I actually went to a talk by PG he gave at MIT. And I just became an acolyte of his, based on his blog posts. They shifted my perspective, and I eventually I decided I really wanted to start a startup rather than work at one of those big companies The only problem was, I didn’t have any great startup ideas. The closest my friends and I got to a real startup was, we built this book exchange website for MIT students called bookX (which is now defunct).We thought that it might be a business, but turned out it wasn’t.
Source: Employee #1: Dropbox · The Macro
Critics say Massively Open Online Courses, or MOOCs, are over-hyped. But defenders say they are reaching people in unexpected ways.
The world’s most popular online course is a general introduction to the art of learning, taught jointly by an educator and a neuroscientist.
“Learning How To Learn,” which was created by Barbara Oakley, an electrical engineer, and Terry Sejnowski, a neuroscientist, has been ranked as the leading class by enrollment in a survey of the 50 largest online courses released earlier this month by the Online Course Report website.
The course is “aimed at a broad audience of learners who wanted to improve their learning performance based on what we know about how brains learn,” said Dr. Sejnowski, the director of the Computational Neurobiology Laboratory at the Salk Institute for Biological Studies in La Jolla, Calif.
A time traveler from 1915 arriving in 1965 would have been astonished by the scientific theories and engineering technologies invented during that half century. One can only speculate, but it seems likely that few of the major advances that emerged during those 50 years were even remotely foreseeable in 1915: Life scientists discovered DNA, the genetic code, transcription, and examples of its regulation, yielding, among other insights, the central dogma of biology. Astronomers and astrophysicists found other galaxies and the signatures of the big bang. Groundbreaking inventions included the transistor, photolithography, and the printed circuit, as well as microwave and satellite communications and the practices of building computers, writing software, and storing data. Atomic scientists developed NMR and nuclear power. The theory of information appeared, as well as the formulation of finite state machines, universal computers, and a theory of formal grammars. Physicists extended the classical models with the theories of relativity, quantum mechanics, and quantum fields, while launching the standard model of elementary particles and conceiving the earliest versions of string theory.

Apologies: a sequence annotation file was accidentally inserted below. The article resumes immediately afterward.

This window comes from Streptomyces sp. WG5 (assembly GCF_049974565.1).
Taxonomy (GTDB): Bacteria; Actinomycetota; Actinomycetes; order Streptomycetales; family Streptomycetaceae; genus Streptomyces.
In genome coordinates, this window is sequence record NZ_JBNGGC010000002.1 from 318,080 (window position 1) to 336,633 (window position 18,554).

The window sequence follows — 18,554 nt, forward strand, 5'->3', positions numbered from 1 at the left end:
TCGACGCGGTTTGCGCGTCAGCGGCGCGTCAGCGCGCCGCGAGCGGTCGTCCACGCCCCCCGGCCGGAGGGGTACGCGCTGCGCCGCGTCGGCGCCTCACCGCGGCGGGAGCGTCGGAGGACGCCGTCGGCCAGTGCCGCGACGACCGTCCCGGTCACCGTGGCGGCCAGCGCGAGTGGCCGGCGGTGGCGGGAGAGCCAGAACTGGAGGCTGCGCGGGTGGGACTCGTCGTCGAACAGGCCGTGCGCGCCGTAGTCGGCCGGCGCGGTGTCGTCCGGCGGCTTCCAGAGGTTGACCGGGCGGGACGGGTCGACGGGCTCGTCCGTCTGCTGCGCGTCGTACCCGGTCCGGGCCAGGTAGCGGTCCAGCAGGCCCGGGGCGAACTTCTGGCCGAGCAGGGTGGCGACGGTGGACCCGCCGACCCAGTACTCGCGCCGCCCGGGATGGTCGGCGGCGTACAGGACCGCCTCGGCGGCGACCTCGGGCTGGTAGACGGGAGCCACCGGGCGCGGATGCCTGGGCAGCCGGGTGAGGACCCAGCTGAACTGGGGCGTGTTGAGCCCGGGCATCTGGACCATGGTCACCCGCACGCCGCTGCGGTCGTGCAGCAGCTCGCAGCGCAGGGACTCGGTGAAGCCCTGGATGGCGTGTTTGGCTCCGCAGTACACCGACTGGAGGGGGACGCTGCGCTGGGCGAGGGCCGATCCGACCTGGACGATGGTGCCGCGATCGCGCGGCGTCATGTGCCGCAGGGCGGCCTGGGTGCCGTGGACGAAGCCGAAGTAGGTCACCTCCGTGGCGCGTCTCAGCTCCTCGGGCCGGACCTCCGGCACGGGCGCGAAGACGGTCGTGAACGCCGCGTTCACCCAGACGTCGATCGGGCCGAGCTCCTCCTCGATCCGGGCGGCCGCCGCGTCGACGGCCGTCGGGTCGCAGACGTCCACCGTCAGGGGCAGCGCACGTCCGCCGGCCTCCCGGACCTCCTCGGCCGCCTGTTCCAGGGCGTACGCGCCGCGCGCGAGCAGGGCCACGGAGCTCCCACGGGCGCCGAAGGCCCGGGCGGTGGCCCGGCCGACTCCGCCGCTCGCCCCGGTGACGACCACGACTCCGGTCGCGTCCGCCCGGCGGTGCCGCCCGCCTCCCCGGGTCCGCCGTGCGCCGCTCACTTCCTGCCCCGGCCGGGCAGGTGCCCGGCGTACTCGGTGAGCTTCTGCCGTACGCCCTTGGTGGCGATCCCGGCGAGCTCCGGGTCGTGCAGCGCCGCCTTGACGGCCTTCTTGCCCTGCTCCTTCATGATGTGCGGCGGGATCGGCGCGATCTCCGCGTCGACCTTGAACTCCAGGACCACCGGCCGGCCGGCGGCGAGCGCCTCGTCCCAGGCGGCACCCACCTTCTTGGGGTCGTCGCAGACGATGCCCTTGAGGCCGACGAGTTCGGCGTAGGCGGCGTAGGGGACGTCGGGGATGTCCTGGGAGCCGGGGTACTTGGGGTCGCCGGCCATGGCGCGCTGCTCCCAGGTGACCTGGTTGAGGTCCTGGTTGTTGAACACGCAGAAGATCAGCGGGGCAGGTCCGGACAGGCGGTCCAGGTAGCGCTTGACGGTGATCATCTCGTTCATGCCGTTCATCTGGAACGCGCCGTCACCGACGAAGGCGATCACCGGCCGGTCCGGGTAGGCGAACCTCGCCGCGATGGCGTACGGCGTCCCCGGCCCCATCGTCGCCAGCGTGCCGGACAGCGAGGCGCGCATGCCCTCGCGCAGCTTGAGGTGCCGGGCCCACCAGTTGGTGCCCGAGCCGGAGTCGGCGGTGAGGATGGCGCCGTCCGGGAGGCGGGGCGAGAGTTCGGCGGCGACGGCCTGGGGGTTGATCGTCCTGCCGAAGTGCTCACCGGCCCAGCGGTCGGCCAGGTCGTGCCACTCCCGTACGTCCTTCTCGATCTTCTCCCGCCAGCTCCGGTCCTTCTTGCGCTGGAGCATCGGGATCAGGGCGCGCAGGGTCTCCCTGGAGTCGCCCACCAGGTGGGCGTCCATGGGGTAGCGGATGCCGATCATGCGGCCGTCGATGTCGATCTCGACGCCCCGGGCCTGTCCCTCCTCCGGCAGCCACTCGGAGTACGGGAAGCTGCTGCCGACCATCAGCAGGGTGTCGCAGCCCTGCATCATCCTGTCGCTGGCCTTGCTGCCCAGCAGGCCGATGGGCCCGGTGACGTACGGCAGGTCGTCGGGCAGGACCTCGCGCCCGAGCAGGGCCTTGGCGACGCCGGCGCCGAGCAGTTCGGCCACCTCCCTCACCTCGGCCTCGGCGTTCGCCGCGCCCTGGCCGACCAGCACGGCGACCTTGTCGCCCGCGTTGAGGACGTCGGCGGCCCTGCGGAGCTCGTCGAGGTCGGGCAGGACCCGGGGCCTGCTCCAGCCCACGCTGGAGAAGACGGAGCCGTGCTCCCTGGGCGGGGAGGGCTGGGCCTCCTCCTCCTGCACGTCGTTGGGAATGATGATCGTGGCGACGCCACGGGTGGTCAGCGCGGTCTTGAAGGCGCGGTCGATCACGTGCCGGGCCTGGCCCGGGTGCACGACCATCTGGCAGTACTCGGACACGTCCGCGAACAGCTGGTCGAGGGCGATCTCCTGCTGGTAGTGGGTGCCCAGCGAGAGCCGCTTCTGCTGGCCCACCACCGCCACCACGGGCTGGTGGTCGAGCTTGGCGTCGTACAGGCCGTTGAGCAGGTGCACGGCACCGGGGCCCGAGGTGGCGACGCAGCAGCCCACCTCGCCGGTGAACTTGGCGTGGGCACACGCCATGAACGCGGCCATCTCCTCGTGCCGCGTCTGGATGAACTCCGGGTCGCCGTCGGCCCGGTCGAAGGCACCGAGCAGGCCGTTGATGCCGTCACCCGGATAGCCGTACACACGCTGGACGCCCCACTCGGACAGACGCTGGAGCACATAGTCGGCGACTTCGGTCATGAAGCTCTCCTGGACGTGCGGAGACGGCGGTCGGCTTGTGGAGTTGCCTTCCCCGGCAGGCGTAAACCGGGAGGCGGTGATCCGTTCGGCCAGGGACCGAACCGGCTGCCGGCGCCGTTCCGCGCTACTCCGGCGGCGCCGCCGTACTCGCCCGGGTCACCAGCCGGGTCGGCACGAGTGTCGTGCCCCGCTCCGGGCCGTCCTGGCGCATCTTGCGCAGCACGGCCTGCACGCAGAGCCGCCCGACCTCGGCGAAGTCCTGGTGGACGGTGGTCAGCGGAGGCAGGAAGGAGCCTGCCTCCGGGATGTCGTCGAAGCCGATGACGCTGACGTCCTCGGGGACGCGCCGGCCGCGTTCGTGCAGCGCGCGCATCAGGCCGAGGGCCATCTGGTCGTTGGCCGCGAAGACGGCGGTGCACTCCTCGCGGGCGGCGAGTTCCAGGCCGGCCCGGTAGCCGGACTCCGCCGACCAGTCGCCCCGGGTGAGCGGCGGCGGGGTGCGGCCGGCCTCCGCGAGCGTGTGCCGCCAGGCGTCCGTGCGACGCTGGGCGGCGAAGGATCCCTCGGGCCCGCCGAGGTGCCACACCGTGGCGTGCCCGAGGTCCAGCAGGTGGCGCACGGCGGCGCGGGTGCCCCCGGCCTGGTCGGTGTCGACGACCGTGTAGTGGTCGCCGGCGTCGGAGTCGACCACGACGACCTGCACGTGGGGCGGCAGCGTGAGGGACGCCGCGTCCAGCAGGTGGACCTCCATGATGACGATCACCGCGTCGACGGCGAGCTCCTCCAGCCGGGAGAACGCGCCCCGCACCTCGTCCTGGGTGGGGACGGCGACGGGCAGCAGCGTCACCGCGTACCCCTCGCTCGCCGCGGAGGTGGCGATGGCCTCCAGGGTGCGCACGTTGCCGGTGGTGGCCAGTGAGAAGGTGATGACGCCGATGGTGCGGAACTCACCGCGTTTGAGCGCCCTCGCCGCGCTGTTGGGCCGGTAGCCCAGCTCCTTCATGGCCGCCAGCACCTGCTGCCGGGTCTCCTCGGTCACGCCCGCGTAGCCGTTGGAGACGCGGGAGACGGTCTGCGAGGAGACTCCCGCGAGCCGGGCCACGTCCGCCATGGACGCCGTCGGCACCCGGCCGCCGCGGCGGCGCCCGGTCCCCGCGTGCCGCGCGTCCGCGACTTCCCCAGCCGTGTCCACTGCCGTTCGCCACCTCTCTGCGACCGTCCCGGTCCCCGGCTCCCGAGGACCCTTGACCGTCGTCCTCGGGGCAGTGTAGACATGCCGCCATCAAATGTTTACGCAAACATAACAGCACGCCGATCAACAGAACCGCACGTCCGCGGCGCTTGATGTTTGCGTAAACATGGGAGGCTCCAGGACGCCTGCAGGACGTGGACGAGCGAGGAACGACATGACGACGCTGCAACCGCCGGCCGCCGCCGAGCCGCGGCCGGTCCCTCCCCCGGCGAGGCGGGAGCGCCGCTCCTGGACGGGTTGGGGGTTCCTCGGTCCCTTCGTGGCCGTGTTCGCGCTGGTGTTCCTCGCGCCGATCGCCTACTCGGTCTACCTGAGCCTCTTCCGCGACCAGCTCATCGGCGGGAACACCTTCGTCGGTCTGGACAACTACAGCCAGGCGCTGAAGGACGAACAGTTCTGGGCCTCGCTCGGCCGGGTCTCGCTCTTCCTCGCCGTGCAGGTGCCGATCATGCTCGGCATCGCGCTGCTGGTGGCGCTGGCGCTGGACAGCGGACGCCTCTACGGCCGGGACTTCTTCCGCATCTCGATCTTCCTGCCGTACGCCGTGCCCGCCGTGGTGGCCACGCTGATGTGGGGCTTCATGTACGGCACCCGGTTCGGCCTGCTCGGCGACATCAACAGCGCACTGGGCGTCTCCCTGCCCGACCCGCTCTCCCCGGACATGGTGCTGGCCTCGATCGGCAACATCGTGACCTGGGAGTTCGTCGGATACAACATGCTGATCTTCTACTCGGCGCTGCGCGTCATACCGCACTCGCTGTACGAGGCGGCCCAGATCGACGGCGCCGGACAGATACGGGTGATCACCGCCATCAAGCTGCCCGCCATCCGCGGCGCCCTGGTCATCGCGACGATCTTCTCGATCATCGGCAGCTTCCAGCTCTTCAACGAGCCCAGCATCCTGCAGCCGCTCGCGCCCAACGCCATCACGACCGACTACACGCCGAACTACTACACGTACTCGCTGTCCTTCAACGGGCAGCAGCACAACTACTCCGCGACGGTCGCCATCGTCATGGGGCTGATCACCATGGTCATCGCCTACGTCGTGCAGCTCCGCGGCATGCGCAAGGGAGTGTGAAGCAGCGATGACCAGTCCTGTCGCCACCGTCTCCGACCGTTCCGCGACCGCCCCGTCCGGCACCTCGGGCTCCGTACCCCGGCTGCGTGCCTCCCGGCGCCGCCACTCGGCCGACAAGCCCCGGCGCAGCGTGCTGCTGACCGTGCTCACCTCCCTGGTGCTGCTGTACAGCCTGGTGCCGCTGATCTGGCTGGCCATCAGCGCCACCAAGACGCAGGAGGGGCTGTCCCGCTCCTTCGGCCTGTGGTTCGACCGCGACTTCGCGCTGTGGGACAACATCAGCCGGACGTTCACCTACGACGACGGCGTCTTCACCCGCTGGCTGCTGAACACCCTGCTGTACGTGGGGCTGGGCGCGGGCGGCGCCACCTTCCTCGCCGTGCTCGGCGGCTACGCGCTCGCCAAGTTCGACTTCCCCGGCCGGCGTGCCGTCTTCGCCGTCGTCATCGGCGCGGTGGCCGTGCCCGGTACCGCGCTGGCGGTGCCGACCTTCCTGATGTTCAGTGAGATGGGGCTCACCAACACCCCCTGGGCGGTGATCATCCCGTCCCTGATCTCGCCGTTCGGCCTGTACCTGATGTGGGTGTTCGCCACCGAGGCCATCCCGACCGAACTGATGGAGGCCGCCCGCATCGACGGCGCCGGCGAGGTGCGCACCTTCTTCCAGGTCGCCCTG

Some of these advances emerged from academia and some from the great industrial research laboratories where pure thinking was valued along with better products. Would a visitor from 1965, having traveled the 50 years to 2015, be equally dazzled?
Maybe not. Perhaps, though, the pace of technological development would have surprised most futurists, but the trajectory was at least partly foreseeable. This is not to deny that our time traveler would find the Internet, new medical imaging devices, advances in molecular biology and gene editing, the verification of gravity waves, and other inventions and discoveries remarkable, nor to deny that these developments often …